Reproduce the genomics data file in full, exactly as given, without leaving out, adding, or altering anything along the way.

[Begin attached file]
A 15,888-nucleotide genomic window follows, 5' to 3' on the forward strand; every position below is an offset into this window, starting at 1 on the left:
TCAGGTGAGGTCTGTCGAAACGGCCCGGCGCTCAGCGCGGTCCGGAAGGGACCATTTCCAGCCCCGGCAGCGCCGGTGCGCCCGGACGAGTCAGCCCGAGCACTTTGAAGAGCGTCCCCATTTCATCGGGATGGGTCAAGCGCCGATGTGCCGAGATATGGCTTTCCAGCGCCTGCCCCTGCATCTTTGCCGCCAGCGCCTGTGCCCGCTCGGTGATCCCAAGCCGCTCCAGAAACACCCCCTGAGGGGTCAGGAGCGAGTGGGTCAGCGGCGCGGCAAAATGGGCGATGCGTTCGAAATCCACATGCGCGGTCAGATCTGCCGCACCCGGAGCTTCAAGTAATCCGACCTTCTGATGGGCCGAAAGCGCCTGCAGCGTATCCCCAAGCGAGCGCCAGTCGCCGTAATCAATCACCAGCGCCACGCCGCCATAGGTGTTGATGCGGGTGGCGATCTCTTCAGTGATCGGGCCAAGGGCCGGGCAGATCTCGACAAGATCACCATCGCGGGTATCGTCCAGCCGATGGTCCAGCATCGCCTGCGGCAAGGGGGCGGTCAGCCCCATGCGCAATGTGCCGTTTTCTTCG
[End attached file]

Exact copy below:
A 15,888-nucleotide genomic window follows, 5' to 3' on the forward strand; every position below is an offset into this window, starting at 1 on the left:
TCAGGTGAGGTCTGTCGAAACGGCCCGGCGCTCAGCGCGGTCCGGAAGGGACCATTTCCAGCCCCGGCAGCGCCGGTGCGCCCGGACGAGTCAGCCCGAGCACTTTGAAGAGCGTCCCCATTTCATCGGGATGGGTCAAGCGCCGATGTGCCGAGATATGGCTTTCCAGCGCCTGCCCCTGCATCTTTGCCGCCAGCGCCTGTGCCCGCTCGGTGATCCCAAGCCGCTCCAGAAACACCCCCTGAGGGGTCAGGAGCGAGTGGGTCAGCGGCGCGGCAAAATGGGCGATGCGTTCGAAATCCACATGCGCGGTCAGATCTGCCGCACCCGGAGCTTCAAGTAATCCGACCTTCTGATGGGCCGAAAGCGCCTGCAGCGTATCCCCAAGCGAGCGCCAGTCGCCGTAATCAATCACCAGCGCCACGCCGCCATAGGTGTTGATGCGGGTGGCGATCTCTTCAGTGATCGGGCCAAGGGCCGGGCAGATCTCGACAAGATCACCATCGCGGGTATCGTCCAGCCGATGGTCCAGCATCGCCTGCGGCAAGGGGGCGGTCAGCCCCATGCGCAATGTGCCGTTTTCTTCG